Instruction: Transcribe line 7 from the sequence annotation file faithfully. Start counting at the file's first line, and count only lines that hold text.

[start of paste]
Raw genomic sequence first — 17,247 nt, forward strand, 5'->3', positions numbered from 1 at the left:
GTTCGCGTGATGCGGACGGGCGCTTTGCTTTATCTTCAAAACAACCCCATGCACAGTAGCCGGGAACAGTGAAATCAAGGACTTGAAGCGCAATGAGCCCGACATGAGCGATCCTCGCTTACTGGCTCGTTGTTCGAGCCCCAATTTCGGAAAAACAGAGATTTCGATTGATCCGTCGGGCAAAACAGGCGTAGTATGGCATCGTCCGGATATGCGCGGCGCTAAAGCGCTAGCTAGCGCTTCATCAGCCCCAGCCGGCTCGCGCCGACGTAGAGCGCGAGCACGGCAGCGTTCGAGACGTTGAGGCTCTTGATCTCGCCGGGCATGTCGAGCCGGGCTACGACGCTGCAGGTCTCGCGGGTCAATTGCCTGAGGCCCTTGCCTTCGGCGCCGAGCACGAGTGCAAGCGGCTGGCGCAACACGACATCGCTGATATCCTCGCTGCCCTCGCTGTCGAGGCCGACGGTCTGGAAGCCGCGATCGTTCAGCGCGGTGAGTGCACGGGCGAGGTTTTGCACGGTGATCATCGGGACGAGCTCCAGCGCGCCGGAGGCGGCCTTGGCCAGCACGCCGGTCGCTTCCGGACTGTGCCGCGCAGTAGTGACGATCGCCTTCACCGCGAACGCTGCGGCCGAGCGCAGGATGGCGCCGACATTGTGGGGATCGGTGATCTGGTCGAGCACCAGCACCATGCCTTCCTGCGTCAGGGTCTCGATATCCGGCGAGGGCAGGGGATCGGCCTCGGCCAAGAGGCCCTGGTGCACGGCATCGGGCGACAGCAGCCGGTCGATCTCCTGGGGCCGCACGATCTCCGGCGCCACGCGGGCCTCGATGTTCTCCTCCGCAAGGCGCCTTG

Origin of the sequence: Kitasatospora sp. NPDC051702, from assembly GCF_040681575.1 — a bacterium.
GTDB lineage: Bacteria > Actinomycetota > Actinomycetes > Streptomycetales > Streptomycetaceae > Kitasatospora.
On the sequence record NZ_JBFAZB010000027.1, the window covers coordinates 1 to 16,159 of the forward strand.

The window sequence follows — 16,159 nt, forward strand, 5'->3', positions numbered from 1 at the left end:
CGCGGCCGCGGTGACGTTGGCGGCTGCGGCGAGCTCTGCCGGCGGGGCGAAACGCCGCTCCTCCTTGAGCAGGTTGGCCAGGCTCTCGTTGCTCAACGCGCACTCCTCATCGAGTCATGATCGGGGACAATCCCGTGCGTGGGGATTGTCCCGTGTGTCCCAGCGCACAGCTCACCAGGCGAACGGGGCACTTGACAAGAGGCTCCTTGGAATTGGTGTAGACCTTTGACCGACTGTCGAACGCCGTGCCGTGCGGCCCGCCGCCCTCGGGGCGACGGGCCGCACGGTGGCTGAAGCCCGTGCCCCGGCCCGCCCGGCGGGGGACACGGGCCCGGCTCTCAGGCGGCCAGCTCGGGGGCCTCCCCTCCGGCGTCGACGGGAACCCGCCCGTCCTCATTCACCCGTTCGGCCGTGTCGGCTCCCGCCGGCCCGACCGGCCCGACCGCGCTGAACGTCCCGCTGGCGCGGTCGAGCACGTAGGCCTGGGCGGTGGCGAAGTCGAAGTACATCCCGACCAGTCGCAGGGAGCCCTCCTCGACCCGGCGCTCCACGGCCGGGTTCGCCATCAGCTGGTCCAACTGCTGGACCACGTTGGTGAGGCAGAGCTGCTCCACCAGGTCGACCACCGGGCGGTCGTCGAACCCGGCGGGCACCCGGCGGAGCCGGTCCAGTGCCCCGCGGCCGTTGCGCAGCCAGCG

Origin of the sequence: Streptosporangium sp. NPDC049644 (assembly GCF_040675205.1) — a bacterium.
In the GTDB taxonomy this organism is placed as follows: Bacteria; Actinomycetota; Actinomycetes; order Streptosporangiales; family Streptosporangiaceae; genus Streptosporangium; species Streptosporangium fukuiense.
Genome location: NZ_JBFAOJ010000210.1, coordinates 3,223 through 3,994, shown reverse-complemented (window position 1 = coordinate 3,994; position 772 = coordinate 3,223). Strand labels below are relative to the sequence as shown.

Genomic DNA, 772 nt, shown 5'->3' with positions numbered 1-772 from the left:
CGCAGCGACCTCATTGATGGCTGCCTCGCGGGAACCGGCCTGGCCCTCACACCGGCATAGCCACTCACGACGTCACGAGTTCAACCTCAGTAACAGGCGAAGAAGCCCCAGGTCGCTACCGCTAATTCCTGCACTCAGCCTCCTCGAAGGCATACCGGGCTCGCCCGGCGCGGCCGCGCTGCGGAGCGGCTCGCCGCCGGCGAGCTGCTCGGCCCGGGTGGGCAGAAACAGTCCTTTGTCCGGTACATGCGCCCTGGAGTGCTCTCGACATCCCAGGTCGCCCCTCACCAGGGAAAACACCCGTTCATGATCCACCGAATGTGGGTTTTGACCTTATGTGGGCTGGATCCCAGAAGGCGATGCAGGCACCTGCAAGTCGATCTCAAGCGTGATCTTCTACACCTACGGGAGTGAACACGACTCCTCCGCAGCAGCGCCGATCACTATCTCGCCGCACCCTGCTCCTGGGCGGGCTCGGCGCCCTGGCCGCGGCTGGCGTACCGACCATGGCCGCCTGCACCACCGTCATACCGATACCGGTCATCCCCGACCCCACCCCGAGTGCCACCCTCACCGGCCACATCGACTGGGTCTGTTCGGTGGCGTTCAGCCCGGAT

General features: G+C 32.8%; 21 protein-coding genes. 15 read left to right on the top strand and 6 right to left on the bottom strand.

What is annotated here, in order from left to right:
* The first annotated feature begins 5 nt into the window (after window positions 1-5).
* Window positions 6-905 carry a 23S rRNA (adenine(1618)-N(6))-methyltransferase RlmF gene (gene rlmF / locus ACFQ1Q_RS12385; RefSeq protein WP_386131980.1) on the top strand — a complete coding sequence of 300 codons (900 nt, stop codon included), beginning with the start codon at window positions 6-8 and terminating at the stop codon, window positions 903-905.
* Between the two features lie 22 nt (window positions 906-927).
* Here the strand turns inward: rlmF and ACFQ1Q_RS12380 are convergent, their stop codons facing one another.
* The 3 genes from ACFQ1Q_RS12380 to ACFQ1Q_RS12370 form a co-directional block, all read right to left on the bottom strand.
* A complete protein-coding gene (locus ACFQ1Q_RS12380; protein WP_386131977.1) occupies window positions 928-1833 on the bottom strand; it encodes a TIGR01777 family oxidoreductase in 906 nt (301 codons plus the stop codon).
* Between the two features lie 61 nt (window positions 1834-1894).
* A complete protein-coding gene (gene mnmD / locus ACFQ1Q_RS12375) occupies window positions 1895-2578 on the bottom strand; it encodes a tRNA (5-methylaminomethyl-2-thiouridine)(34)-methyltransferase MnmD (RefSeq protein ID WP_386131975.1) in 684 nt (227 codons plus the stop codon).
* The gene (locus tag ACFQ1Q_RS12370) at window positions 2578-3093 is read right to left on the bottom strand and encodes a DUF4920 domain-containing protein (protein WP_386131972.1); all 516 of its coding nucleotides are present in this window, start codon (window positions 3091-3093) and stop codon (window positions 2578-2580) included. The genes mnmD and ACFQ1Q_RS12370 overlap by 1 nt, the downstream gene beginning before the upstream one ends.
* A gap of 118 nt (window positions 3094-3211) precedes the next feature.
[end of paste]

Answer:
CGCGGCCGCGGTGACGTTGGCGGCTGCGGCGAGCTCTGCCGGCGGGGCGAAACGCCGCTCCTCCTTGAGCAGGTTGGCCAGGCTCTCGTTGCTCAACGCGCACTCCTCATCGAGTCATGATCGGGGACAATCCCGTGCGTGGGGATTGTCCCGTGTGTCCCAGCGCACAGCTCACCAGGCGAACGGGGCACTTGACAAGAGGCTCCTTGGAATTGGTGTAGACCTTTGACCGACTGTCGAACGCCGTGCCGTGCGGCCCGCCGCCCTCGGGGCGACGGGCCGCACGGTGGCTGAAGCCCGTGCCCCGGCCCGCCCGGCGGGGGACACGGGCCCGGCTCTCAGGCGGCCAGCTCGGGGGCCTCCCCTCCGGCGTCGACGGGAACCCGCCCGTCCTCATTCACCCGTTCGGCCGTGTCGGCTCCCGCCGGCCCGACCGGCCCGACCGCGCTGAACGTCCCGCTGGCGCGGTCGAGCACGTAGGCCTGGGCGGTGGCGAAGTCGAAGTACATCCCGACCAGTCGCAGGGAGCCCTCCTCGACCCGGCGCTCCACGGCCGGGTTCGCCATCAGCTGGTCCAACTGCTGGACCACGTTGGTGAGGCAGAGCTGCTCCACCAGGTCGACCACCGGGCGGTCGTCGAACCCGGCGGGCACCCGGCGGAGCCGGTCCAGTGCCCCGCGGCCGTTGCGCAGCCAGCG